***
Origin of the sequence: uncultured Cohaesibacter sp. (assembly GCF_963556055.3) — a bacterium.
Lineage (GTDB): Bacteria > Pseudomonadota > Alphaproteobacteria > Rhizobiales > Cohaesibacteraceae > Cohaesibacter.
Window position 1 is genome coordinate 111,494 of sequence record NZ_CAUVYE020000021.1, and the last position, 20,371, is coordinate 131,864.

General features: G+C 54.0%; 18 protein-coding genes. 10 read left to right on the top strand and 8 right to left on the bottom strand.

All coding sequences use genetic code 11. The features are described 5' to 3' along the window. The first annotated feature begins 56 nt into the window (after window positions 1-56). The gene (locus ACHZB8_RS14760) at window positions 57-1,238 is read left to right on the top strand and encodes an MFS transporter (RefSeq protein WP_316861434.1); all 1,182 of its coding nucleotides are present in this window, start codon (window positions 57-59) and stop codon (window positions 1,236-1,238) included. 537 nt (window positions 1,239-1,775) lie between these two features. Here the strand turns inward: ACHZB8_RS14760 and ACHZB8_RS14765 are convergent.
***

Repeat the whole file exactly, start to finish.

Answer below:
Origin of the sequence: uncultured Cohaesibacter sp. (assembly GCF_963556055.3) — a bacterium.
Lineage (GTDB): Bacteria > Pseudomonadota > Alphaproteobacteria > Rhizobiales > Cohaesibacteraceae > Cohaesibacter.
Window position 1 is genome coordinate 111,494 of sequence record NZ_CAUVYE020000021.1, and the last position, 20,371, is coordinate 131,864.

General features: G+C 54.0%; 18 protein-coding genes. 10 read left to right on the top strand and 8 right to left on the bottom strand.

All coding sequences use genetic code 11. The features are described 5' to 3' along the window. The first annotated feature begins 56 nt into the window (after window positions 1-56). The gene (locus ACHZB8_RS14760) at window positions 57-1,238 is read left to right on the top strand and encodes an MFS transporter (RefSeq protein WP_316861434.1); all 1,182 of its coding nucleotides are present in this window, start codon (window positions 57-59) and stop codon (window positions 1,236-1,238) included. 537 nt (window positions 1,239-1,775) lie between these two features. Here the strand turns inward: ACHZB8_RS14760 and ACHZB8_RS14765 are convergent.